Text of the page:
Guess What Your Crazy Son Did This Time?

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Image by only alice via Flickr

Occasionally I would call you and say, “Guess what your crazy son did this time?”

You would laugh and apologise while explaining that you, “can’t control him.”

I would reply, “That’s okay. No one can control me either. That is why we get along.”

Here is exactly why this is significant. What your crazy son did this time is start a rumor that he abused me. Abuse without control is directly analogous to chocolate mouse without the chocolate. That is to say that it simply isn’t abuse.

This happened in late August in the second to last year that I was in town at a pub across from your office.

While his course of action was vigilante he was actually acting in good faith. As you know, he put a great deal of pride and love into teaching me management. He spent years mentoring me. The sales manager who turned out to be a severely abusive individual hadn’t become abusive at that point in time but he was trying to manipulate me out of reinforcing my skill set at management.

Your son did simply advise me to end the relationship. I really should have taken his advice on that one. When I refused to listen to reason he became extremely distraught.

Ultimately he said, “Since who you are going to hurt is yourself, I’ll stop you.”

He added, “Don’t test me Cobra, I already know how.”

Incidentally, I do know exactly how he did it. But, I’m not even going there.

He also pointed out that I wouldn’t like doing residential sales because sales agents are, “weird and paranoid.”

Here is the bottom line. He knew that I had spoken highly of him during my interview process with the sales manager. He also knew that the sales manager had factored the excellent working relationship that your son and had in quite heavily during our interview process. The sales manager considered it an indicator of how well I worked with employers.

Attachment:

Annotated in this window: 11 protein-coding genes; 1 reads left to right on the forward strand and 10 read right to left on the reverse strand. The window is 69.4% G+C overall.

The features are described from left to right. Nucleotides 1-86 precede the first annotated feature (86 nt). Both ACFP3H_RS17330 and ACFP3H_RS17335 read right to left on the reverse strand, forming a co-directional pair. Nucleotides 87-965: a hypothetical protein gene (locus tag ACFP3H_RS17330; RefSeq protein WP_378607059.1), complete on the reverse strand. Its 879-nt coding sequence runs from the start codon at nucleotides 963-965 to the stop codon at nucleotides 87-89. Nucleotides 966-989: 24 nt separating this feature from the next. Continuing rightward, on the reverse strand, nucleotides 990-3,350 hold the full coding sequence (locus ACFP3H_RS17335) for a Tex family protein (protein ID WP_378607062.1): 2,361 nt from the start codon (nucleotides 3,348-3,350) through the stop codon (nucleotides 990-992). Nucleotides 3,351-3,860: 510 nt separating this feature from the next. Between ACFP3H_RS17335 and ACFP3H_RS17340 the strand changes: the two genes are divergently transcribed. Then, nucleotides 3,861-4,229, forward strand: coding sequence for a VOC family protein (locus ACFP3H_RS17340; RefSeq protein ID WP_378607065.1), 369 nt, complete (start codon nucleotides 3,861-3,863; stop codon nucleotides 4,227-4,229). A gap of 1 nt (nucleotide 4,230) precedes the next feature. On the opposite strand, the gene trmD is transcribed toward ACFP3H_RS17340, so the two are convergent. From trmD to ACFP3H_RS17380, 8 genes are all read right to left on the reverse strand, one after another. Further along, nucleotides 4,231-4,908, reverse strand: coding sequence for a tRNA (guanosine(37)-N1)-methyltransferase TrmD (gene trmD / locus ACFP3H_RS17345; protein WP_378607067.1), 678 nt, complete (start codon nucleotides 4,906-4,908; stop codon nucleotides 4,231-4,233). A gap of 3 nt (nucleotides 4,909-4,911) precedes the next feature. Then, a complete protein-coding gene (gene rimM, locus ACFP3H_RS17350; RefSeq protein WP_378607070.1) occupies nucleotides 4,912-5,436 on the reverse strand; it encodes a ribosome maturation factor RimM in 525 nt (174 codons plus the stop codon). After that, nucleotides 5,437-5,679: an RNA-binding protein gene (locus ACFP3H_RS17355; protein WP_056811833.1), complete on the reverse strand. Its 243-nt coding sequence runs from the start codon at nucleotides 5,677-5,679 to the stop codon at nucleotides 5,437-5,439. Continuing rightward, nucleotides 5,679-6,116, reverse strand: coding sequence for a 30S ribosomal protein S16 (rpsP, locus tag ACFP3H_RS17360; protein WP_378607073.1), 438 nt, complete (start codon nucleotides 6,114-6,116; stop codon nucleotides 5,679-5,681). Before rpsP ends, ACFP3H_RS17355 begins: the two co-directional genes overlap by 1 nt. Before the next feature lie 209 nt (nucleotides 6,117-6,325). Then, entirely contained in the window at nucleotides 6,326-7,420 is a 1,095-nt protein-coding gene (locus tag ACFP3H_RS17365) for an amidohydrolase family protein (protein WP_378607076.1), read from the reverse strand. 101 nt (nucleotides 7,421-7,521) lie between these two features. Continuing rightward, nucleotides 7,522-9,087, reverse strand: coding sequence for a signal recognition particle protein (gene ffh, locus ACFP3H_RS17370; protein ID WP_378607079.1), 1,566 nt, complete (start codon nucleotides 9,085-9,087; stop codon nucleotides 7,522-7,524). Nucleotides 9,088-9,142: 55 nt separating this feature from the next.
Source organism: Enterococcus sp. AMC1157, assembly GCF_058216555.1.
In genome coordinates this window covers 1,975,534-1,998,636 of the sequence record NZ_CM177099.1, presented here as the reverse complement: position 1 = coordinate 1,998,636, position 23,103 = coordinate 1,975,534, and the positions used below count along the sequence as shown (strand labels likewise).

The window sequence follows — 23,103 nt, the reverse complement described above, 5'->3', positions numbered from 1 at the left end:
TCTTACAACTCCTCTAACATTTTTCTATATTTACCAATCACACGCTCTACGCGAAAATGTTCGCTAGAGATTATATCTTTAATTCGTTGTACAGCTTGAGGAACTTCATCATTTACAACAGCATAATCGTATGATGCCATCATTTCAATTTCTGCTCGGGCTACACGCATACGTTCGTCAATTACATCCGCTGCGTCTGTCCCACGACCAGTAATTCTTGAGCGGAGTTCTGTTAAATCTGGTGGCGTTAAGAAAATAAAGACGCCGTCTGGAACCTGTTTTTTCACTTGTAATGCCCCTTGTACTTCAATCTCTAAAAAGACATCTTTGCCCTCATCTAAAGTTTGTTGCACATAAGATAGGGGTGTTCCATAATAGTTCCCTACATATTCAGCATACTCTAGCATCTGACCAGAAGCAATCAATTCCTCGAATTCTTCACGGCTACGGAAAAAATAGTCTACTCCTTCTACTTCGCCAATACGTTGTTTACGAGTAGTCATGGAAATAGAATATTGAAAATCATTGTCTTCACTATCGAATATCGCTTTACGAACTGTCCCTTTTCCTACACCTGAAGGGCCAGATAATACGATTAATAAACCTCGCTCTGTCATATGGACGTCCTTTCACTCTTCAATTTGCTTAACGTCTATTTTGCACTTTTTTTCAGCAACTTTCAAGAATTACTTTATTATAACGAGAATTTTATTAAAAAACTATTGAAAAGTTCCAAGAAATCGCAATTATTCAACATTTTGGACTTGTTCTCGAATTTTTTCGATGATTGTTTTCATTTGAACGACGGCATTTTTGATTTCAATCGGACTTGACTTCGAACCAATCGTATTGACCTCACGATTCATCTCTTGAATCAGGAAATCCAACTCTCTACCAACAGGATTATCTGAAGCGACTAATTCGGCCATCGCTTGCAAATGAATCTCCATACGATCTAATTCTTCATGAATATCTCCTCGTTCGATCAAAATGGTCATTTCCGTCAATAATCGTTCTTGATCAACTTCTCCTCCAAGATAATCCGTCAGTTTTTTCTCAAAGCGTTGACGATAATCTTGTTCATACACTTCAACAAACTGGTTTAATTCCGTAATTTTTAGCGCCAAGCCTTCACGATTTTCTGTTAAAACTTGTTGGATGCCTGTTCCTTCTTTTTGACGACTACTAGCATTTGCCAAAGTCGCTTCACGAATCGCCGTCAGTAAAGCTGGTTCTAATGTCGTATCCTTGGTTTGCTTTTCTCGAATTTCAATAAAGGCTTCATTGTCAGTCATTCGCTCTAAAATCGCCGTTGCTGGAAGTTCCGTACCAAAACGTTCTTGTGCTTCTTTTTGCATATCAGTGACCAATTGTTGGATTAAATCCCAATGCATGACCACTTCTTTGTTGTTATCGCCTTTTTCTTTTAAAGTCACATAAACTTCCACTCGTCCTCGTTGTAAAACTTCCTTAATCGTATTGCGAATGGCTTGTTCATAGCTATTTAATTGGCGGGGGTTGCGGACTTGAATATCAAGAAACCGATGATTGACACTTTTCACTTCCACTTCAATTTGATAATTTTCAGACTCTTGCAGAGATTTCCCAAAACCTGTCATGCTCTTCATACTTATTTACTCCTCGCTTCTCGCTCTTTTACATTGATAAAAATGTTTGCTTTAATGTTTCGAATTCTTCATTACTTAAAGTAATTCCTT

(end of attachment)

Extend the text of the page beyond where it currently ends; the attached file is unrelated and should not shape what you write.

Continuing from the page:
If your son could discredit me in that regard then the sales manager would distrust me. He knew that this course of action would be effective because I won’t work with a manager who I can’t resolve conflict with or a team who doesn’t trust me. On my first day at the firm where I was abused the sales manager instructed team members not to trust me. So, he took the bait hook, line and sinker.

Obviously, neither your son nor I knew that we were dealing with an abusive individual. Otherwise, we both would have made different decisions. But, as usual, his course of action was effective. Effectiveness is always his first consideration in any decision and I guess I’m the same way, partially by nature and partially due to his mentoring.

At any rate, I’m sorry that it took me so long to get this mess straightened out. I knew all along that I would but I had to get the nightmares and flashbacks to go away first. I had PTSD. It’s the same condition that combat soldiers and rape survivors frequently suffer from. But, it’s treatable and I’m healthy again now. In fact, I can’t wait to practice management again!

Ironically, it’s supposed to be impossible for the target of mobbing that hits the fourth or fifth stage as defined by Leyman to correct the damage to their reputation. But, I have a feeling that what I’m doing will be highly effective.

Obviously I can’t know for sure until it’s done.

I wish that I could be there to see the fireworks though!

Apologies for the drama.

I hope that you are well!

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